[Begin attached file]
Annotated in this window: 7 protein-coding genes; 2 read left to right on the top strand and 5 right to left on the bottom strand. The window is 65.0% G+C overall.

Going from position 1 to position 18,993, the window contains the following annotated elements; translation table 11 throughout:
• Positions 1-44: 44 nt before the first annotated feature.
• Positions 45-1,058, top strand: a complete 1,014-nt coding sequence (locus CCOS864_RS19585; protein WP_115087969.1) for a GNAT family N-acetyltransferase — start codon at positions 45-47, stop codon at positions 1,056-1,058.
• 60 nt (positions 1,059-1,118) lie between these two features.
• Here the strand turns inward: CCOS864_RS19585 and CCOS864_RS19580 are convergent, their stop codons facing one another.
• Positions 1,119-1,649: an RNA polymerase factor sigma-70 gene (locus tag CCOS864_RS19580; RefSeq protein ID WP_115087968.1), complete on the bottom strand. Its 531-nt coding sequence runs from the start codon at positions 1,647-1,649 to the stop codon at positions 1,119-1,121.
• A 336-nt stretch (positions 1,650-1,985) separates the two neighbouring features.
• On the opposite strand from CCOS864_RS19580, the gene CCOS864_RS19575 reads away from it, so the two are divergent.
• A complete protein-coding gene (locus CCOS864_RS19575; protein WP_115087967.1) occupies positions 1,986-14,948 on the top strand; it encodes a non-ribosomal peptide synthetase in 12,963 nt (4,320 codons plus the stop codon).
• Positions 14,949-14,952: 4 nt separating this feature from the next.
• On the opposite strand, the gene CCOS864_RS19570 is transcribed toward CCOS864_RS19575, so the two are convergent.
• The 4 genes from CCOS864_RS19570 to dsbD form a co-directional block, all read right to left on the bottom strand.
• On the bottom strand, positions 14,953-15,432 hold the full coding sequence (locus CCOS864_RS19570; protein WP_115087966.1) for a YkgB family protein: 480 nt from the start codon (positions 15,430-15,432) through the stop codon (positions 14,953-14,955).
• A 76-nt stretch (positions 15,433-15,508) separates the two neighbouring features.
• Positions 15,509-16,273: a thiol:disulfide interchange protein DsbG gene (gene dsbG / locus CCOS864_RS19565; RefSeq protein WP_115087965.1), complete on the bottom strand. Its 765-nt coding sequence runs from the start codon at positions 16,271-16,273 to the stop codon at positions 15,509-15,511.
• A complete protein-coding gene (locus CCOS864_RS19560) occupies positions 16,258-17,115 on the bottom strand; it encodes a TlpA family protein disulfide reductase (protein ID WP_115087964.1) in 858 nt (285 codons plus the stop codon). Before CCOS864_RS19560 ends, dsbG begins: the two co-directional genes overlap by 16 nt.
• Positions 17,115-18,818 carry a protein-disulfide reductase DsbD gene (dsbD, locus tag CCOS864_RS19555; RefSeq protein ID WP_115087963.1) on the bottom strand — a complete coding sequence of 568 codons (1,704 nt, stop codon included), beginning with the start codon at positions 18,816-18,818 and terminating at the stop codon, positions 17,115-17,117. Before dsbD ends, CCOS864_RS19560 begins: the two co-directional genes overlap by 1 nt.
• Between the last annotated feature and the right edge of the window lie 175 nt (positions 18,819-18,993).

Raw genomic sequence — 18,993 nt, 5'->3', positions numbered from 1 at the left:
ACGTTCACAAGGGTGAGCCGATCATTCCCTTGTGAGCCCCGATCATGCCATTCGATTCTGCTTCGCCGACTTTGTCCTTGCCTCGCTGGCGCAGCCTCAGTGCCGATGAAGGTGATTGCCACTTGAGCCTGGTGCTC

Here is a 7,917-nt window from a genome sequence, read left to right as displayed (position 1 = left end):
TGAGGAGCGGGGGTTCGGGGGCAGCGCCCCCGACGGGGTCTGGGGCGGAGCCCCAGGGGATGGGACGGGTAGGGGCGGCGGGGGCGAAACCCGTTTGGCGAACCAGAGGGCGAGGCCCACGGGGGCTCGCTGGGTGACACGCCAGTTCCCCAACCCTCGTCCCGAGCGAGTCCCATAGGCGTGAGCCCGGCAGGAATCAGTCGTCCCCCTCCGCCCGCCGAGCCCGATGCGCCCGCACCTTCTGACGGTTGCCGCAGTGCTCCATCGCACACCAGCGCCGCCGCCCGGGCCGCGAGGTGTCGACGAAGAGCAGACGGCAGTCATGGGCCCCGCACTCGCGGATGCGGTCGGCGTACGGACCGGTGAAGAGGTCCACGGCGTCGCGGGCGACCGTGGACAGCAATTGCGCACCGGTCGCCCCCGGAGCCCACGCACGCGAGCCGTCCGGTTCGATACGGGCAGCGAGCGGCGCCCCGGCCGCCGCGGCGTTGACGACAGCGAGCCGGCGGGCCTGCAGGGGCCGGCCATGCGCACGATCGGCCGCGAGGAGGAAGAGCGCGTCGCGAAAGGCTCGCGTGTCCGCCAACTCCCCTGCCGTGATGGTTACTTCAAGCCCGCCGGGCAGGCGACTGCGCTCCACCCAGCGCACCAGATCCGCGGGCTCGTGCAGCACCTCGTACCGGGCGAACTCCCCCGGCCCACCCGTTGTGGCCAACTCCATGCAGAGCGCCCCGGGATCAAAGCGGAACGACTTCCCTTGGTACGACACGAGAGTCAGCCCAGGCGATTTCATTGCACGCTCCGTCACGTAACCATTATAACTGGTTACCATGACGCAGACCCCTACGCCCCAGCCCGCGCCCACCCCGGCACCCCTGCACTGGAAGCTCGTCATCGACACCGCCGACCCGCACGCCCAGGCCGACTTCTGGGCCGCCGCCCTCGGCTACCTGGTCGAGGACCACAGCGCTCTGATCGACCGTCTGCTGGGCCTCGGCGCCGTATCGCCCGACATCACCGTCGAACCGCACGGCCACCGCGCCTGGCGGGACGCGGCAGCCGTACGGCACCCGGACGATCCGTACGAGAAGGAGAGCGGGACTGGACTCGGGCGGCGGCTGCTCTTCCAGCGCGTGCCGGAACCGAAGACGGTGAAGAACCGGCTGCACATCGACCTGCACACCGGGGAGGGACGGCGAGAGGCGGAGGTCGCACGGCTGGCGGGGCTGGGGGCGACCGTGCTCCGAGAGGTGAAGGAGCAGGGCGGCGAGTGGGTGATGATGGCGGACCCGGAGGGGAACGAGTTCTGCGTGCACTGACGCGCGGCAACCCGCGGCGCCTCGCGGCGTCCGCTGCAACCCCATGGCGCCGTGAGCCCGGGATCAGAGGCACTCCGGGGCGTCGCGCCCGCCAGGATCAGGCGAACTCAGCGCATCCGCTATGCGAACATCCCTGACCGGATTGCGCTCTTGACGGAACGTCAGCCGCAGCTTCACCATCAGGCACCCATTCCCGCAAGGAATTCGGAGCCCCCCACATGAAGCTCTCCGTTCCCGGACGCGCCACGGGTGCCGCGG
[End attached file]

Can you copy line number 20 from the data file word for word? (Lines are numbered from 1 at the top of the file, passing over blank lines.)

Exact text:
Raw genomic sequence — 18,993 nt, 5'->3', positions numbered from 1 at the left: